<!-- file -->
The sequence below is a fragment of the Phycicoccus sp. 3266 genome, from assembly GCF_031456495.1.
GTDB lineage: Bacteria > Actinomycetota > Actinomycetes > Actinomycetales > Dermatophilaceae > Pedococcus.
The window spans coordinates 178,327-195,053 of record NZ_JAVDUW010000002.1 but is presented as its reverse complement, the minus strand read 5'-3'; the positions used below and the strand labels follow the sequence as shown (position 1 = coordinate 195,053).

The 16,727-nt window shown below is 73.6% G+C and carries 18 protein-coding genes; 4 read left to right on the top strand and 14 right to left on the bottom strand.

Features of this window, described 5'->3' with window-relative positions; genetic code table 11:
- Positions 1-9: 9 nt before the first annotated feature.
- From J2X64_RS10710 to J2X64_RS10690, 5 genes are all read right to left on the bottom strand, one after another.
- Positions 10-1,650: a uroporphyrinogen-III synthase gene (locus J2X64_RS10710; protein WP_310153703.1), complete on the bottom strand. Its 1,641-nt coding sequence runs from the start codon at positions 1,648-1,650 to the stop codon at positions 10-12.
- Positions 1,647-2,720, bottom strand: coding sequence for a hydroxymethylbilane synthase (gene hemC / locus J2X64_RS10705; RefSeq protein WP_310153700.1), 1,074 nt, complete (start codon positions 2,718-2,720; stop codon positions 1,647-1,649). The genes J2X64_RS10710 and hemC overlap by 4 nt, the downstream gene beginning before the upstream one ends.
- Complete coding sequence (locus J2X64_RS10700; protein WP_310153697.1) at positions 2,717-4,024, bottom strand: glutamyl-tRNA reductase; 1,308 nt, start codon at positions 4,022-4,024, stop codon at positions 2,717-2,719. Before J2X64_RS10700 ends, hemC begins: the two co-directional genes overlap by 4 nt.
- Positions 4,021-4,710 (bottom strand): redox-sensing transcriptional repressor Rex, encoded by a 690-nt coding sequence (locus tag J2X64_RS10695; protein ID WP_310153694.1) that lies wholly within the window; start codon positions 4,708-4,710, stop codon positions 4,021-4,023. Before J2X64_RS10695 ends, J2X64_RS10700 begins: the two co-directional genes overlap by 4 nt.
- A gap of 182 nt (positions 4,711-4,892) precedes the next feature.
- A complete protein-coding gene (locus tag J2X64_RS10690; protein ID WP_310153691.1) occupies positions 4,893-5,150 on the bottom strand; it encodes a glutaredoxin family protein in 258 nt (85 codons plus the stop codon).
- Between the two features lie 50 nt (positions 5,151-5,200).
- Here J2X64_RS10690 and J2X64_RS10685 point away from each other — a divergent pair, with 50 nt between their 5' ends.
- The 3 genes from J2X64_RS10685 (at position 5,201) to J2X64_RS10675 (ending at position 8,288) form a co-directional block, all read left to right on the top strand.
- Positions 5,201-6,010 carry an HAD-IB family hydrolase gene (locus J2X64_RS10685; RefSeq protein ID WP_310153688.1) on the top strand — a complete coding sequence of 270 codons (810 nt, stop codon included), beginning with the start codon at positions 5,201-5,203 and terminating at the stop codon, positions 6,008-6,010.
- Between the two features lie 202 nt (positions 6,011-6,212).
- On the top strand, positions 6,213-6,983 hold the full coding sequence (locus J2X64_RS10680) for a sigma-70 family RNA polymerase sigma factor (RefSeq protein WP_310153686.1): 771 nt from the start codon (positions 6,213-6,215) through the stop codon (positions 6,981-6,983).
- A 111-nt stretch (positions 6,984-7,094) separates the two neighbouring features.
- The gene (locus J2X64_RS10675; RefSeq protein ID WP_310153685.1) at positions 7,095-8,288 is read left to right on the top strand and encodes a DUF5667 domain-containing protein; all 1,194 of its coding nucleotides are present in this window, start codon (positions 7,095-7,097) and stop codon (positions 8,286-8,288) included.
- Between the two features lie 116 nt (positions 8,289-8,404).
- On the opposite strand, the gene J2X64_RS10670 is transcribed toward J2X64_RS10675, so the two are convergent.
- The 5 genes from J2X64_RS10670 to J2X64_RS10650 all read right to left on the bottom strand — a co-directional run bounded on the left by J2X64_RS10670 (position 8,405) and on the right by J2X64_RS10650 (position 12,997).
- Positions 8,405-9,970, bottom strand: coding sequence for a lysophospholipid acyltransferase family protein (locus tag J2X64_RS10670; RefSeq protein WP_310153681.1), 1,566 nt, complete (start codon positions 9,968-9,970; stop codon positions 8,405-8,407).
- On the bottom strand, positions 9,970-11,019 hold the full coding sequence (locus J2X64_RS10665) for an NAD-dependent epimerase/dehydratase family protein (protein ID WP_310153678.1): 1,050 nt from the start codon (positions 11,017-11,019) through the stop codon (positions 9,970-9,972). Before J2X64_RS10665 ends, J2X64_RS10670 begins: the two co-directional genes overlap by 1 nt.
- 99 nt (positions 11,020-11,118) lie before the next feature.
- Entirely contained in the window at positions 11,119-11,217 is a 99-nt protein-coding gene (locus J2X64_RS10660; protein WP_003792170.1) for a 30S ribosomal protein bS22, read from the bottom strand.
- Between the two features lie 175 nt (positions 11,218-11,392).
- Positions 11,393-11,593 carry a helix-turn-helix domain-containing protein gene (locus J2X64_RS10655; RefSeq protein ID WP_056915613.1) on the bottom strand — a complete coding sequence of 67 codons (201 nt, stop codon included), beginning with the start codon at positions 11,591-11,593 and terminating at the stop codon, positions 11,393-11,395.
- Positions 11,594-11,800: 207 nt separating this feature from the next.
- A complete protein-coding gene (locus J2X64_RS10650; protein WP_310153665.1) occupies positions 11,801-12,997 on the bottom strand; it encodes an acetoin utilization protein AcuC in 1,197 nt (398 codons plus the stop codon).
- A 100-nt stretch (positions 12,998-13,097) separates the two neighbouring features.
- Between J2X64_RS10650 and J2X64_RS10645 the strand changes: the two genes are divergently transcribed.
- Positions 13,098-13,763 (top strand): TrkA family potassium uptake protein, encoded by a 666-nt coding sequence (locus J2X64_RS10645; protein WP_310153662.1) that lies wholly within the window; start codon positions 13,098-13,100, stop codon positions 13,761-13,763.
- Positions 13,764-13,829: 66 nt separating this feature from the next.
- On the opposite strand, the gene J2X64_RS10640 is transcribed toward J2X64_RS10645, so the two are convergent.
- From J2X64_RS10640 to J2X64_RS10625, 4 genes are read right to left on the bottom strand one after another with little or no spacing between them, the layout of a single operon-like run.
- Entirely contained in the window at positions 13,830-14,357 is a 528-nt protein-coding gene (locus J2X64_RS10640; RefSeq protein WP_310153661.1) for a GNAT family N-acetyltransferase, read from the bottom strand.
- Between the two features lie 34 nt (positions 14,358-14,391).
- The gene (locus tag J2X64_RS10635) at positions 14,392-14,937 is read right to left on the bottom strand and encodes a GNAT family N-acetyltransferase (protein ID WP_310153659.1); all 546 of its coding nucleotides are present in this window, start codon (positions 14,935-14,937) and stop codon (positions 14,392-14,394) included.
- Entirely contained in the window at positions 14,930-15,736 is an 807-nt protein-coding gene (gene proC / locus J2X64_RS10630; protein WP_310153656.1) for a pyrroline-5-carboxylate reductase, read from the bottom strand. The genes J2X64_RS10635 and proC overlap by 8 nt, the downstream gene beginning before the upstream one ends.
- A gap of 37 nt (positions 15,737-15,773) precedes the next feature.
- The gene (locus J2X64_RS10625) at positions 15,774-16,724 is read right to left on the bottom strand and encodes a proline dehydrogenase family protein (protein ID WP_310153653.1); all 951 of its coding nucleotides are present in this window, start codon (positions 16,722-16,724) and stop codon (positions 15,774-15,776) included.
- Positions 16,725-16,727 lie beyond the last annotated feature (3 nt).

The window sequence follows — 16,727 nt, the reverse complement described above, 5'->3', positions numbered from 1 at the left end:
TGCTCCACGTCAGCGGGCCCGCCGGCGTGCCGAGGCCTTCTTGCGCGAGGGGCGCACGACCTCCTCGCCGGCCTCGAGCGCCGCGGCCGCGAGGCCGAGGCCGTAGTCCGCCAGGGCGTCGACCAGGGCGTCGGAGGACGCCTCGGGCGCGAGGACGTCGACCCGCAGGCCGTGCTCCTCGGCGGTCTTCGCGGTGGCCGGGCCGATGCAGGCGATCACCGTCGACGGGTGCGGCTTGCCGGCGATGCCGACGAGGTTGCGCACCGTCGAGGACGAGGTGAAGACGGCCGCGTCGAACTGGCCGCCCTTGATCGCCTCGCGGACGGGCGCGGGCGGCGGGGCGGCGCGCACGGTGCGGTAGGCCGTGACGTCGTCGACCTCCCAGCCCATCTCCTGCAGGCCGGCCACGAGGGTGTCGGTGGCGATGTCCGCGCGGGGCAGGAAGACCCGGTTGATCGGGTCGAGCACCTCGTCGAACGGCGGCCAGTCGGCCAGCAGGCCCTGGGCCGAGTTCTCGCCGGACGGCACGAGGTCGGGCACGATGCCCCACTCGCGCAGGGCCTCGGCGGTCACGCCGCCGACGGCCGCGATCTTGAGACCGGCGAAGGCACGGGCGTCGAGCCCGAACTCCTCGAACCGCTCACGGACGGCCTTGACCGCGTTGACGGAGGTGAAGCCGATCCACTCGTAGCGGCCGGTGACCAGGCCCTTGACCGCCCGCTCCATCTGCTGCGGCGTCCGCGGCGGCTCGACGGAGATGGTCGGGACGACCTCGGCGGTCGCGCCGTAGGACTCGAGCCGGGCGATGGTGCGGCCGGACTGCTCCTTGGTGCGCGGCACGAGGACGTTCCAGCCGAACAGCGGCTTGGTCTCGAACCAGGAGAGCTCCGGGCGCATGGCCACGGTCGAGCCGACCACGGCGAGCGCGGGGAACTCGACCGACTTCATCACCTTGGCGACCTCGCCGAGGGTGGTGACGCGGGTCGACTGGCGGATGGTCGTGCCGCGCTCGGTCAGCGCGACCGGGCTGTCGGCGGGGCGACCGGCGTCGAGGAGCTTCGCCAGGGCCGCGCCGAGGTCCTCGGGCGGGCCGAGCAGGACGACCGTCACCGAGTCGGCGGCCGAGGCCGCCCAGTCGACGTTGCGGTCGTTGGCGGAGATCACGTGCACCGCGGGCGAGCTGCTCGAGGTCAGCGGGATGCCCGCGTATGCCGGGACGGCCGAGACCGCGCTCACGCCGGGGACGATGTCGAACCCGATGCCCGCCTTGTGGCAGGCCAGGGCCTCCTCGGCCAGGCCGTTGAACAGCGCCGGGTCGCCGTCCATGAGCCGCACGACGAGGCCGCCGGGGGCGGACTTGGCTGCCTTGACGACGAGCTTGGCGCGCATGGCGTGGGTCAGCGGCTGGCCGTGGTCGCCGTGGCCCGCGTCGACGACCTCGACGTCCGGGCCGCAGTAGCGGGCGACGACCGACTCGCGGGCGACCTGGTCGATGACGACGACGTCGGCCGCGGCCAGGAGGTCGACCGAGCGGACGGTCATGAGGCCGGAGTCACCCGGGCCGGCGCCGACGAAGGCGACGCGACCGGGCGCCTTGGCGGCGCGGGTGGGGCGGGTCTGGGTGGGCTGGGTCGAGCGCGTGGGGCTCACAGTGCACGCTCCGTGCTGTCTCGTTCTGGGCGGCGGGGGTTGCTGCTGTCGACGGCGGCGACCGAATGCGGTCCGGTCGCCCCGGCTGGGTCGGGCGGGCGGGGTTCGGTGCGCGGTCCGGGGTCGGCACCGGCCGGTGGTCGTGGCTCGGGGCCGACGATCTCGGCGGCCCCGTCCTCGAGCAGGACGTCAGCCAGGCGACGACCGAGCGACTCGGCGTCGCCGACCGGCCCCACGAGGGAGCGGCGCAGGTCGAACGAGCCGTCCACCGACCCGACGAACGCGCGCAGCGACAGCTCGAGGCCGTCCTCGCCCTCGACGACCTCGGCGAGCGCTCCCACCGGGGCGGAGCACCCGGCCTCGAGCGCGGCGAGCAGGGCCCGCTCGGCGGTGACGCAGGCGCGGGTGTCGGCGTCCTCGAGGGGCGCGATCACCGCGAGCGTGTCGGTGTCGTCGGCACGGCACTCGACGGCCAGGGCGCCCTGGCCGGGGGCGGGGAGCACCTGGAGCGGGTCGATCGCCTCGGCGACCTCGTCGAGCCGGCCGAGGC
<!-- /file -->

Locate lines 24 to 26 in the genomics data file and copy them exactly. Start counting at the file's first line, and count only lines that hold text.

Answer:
- The 5 genes from J2X64_RS10670 to J2X64_RS10650 all read right to left on the bottom strand — a co-directional run bounded on the left by J2X64_RS10670 (position 8,405) and on the right by J2X64_RS10650 (position 12,997).
- Positions 8,405-9,970, bottom strand: coding sequence for a lysophospholipid acyltransferase family protein (locus tag J2X64_RS10670; RefSeq protein WP_310153681.1), 1,566 nt, complete (start codon positions 9,968-9,970; stop codon positions 8,405-8,407).
- On the bottom strand, positions 9,970-11,019 hold the full coding sequence (locus J2X64_RS10665) for an NAD-dependent epimerase/dehydratase family protein (protein ID WP_310153678.1): 1,050 nt from the start codon (positions 11,017-11,019) through the stop codon (positions 9,970-9,972). Before J2X64_RS10665 ends, J2X64_RS10670 begins: the two co-directional genes overlap by 1 nt.